In Bars & Clubs

The former BBC space is being converted in the Hacienda Beer Co. taproom and restaurant, slated to open May 24.

Progress report: Hacienda Beer Co. taproom

Door County's Hacienda Beer Co. is aiming to open its taproom on Farwell and North by Memorial Day weekend and so crews are working hard to whip the former G-Daddy's BBC space into shape in time.

According to General Manager Jayk Burczyk, Hacienda Beer Co. Milwaukee will open to the public on Friday, May 24. Soft openings, by invite only, may take place in the preceding days.

Hacienda was launched by Danny and Ben McMahon and Allyce Mohs in 2017 as "an experimental brewing project" of Door County Brewing Co., which was founded five years earlier in Bailey's Harbor by the McMahon brothers and their parents John and Angie.

"Hacienda was their attempt at doing more experimental stuff," says Burczyk. "(Danny) wanted to try a lot of East Coast hazy IPAs, milkshake stuff, juicy IPAs .. things that are really popular out there. Door County was doing kind of more straightforward stuff.

"Hacienda has been around for a year now and it's really, really taking."

Door County Brewing has a 15-barrel brewery that brews both brands' beers. The Door County taproom in Bailey's Harbor also serves Hacienda brews.

The Hacienda Milwaukee taproom, 2022 E. North Ave., will offer about a dozen beers from the Bailey's Harbor brewery on tap and will also fill growlers and sell four-packs. There will be a kitchen, and live music on tap, too.

"They're two different brands, though Hacienda is obviously a big part of the operation up there now, as well," says Burczyk. "We're going to look a little different as far as color palette. A lot more vibrant ... the colors are really going to pop."

Renderings of the space, designed by Milwaukee-based 360 Degrees, show a range of earth tones contrasted by the exposed cream city brick walls and accented by big hanging orbs of light.

Milwaukee developer Josh Jeffers bought the building – actually, a complex of four connected buildings – which housed BBC for more than two decades, a year ago for $1.5 million. Soon after, we took a peek inside with Jeffers.

Danny McMahon announced the opening of the 125-seat taproom – Hacienda's first – in a November Facebook post:

We got a progress report tour of the space this week from General Manager Jayk Burczyk.

He showed us the stage, at the north end of the main room – which will have table seating when there aren't performances in progress – and the back of the space to the east, where the kitchen will be.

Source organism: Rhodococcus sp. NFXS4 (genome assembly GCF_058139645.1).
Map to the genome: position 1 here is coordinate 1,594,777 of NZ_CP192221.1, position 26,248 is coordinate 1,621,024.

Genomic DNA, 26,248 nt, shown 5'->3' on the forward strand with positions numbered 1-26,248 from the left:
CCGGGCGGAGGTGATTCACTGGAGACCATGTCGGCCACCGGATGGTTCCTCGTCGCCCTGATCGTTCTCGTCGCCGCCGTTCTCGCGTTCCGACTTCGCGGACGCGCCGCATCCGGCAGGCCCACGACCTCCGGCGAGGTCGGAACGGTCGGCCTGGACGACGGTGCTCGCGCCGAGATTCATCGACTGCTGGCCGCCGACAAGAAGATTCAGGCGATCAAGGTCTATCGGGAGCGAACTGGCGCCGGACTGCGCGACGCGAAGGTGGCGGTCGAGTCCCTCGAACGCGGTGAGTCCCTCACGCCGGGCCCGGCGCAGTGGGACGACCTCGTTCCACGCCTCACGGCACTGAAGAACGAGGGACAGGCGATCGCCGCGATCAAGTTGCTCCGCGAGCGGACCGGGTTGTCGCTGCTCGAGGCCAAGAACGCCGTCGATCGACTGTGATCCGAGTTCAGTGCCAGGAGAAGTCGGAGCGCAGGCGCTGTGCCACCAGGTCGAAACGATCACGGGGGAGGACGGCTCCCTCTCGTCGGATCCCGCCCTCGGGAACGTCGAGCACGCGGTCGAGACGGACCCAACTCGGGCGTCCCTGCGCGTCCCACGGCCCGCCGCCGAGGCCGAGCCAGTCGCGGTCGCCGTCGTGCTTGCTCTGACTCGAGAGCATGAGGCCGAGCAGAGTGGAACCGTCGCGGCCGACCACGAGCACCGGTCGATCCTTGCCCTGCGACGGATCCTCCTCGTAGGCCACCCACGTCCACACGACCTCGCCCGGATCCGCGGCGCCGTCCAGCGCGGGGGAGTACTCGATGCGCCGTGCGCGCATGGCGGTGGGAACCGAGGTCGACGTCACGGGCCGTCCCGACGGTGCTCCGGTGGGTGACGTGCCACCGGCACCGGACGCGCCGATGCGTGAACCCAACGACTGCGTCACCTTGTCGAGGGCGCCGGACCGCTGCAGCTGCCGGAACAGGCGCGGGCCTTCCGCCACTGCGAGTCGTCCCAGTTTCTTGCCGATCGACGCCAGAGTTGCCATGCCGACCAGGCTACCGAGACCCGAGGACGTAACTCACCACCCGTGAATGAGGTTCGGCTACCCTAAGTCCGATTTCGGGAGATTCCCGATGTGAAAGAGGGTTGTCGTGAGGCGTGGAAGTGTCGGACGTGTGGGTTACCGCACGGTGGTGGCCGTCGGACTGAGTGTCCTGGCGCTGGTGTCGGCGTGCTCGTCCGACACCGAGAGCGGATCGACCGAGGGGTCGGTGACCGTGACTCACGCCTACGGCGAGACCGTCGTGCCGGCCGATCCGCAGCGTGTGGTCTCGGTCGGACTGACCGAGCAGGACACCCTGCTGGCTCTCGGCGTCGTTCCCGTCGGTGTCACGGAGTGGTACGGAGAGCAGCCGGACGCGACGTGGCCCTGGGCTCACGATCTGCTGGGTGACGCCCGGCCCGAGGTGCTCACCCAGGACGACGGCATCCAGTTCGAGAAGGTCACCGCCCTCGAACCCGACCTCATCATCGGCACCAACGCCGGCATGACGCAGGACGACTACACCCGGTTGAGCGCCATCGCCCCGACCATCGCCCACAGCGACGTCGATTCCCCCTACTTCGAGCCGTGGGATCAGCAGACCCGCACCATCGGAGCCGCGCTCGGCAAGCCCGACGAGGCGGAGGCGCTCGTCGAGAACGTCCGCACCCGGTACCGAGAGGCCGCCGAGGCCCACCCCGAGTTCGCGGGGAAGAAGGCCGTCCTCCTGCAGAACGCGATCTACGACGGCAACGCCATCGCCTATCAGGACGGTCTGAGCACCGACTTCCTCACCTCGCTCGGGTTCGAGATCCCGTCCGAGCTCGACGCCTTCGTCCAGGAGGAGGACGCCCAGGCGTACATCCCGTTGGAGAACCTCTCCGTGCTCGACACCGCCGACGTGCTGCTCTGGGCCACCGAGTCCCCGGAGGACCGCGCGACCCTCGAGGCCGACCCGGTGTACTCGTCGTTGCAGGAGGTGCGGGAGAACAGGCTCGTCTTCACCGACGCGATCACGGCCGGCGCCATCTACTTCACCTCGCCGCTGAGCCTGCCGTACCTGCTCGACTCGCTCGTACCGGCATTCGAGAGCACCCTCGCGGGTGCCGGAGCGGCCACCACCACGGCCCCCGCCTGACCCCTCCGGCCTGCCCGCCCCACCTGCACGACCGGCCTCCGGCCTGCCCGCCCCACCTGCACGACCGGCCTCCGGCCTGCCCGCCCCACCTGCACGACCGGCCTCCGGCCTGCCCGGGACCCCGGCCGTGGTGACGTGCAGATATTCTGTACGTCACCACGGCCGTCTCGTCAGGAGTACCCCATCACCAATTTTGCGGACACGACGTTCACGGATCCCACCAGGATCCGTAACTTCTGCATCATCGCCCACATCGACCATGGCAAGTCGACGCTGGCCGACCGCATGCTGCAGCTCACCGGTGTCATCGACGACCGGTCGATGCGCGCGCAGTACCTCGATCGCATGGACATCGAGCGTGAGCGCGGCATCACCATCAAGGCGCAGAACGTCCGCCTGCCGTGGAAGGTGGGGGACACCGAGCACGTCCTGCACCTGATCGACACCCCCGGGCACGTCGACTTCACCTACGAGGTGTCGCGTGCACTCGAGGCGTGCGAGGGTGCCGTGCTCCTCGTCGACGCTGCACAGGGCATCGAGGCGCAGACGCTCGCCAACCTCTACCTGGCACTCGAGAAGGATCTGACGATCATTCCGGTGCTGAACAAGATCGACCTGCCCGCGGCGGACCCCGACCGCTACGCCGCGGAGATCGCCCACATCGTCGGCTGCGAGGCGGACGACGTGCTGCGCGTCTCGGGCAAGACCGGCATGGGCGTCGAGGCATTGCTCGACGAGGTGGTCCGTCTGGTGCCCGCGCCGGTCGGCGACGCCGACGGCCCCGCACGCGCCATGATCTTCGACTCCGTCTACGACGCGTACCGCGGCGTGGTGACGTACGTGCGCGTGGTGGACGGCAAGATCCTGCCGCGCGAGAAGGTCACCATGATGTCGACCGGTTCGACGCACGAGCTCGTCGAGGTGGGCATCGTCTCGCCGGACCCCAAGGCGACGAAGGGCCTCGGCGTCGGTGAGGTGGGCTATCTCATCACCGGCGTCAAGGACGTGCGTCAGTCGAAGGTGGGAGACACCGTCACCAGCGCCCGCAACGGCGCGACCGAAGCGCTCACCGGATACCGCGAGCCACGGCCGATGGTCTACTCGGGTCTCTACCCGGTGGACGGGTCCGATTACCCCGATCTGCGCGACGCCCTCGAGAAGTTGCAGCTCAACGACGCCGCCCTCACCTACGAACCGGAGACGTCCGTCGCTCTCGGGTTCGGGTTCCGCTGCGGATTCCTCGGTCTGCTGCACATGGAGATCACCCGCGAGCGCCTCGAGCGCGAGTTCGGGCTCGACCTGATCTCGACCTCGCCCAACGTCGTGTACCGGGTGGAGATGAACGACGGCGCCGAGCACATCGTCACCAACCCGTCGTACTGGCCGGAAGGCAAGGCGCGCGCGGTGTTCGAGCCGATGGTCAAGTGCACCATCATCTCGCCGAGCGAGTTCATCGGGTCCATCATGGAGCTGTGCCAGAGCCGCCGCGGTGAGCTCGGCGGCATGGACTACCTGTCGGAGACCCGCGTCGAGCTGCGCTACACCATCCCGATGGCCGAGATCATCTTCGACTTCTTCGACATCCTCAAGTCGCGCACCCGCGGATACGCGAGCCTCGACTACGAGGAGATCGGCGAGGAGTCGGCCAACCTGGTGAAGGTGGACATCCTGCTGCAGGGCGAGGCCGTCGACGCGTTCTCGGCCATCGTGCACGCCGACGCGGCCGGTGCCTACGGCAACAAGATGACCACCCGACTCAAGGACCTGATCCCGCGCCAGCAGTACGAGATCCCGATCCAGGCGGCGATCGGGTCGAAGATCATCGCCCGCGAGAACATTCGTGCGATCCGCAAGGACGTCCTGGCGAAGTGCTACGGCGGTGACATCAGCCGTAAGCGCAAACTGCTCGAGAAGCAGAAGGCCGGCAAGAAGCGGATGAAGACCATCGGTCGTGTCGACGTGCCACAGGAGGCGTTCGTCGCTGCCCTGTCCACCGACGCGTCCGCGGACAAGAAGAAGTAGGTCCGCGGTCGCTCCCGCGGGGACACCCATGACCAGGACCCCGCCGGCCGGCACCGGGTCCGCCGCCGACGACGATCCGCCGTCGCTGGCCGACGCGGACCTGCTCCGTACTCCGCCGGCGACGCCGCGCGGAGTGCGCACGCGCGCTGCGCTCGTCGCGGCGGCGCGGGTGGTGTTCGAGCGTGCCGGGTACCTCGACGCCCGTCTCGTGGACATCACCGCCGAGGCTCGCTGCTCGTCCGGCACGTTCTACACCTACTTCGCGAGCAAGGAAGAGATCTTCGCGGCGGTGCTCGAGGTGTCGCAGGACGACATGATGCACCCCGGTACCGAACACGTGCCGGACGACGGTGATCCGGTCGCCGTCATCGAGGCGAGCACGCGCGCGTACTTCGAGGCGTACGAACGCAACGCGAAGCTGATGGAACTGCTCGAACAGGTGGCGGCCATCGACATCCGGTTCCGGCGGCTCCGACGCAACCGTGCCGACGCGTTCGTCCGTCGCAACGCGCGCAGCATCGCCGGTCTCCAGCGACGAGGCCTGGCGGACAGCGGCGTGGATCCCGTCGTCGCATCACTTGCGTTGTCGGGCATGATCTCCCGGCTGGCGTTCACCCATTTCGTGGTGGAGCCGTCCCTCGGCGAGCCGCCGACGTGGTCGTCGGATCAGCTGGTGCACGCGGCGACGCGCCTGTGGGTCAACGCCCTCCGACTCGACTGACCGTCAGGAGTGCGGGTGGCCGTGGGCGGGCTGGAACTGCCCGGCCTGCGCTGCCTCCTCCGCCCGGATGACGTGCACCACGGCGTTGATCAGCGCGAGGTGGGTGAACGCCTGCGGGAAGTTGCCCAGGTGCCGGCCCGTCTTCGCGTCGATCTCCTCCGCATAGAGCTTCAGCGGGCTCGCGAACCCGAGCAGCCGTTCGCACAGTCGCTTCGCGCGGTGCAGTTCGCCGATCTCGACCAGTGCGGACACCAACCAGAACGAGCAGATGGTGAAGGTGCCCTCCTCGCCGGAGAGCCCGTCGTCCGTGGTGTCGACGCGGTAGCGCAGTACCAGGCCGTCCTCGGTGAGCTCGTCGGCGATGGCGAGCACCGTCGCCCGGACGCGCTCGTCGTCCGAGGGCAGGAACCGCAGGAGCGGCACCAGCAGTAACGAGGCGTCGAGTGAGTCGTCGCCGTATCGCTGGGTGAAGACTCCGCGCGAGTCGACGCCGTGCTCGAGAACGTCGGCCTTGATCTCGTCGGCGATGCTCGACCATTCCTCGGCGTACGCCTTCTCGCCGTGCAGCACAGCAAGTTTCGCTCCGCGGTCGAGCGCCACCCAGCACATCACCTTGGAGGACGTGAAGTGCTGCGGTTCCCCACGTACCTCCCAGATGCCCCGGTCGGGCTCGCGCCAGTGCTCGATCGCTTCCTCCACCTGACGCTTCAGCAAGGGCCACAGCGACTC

East of that room is where the new bathrooms will be located. (The taproom does not include the space that was most recently home to The Hotel Foster.)

The bar will wrap around a wall from the west room to the middle space, with new steps to the basement behind the bar, allowing access to the huge new basement cooler.

Much of the rest of the space will be dedicated to table seating, including a series of big curved booths along the west wall. Burczyk said a new garage- or accordion-style door will open during nice weather allowing access to the sidewalk seating along North Avenue. There may also be seating on the Farwell side, but that's not yet certain.

He added that in year two, Hacienda hopes to open a small rooftop patio and there's the potential that the taproom will expand to the second floor, which is currently vacant and advertised as potential office space.

Burczyk says that Hacienda may not stop at Milwaukee when it comes to taprooms, but it is definitely the first attempt at a taproom and, especially, a full-on restaurant.

"They looked at a few places," he says. "I know they looked in Minneapolis; they were really almost pretty dead set on Madison for a minute and then ultimately looked in Milwaukee and found several spots and landed on this, which I think is great.

"This is the flagship. I know there was discussion about opening several of them, but right now it's the focus."

Formerly of Circa 1880 and Hotel Madrid, Manuel Torres is perfecting the menu and will helm the kitchen.

"We're still curating that menu right now," says Burczyk, "(but) it's not going to be pub fare. It's going to be very interesting.

"There's a baked cheese curd tapenade with olives and cheese curds, and then he cooks it in the oven for eight minutes to brown it. It's served with crostini and it is mind-blowing."

Hacienda will be open for lunch and dinner, says Burczyk, who expects the place will be a destination as much for diners as for beer-drinkers.

"Food is going to be vital to this process, and making sure we have a good, interesting menu," he says. "We've been looking around at (what) our neighbors (are doing), because we don't want to step on anyone's feet. We want to try to do new things and be unique. If we're all making burgers like Hooligans, what's the point?"

While the space is clearly coming along, to the untrained eye it looks like there's still a long way to go. But Burczyk – who has helped open a number of bars and restaurants, including Red Lion Pub and Fuel Cafe on 5th Street – seems unfazed.

"We are going to make it," he assures. "Everything's been good. As long as all of the licenses come in and the health inspection is good I think we'll be alright. We've already staffed 30 people and we've got two months to go. It's a good feeling to know you're checking boxes way earlier than you expect.

"I think it's going to be completely awesome for the neighborhood and everybody seems really excited about it."

Here are some images of the space as it appeared on Monday:

Just inside the front door

The bar will wrap around the wall in the center

The stage

Kitchen goes here

Restrooms entrance

The potential patio site

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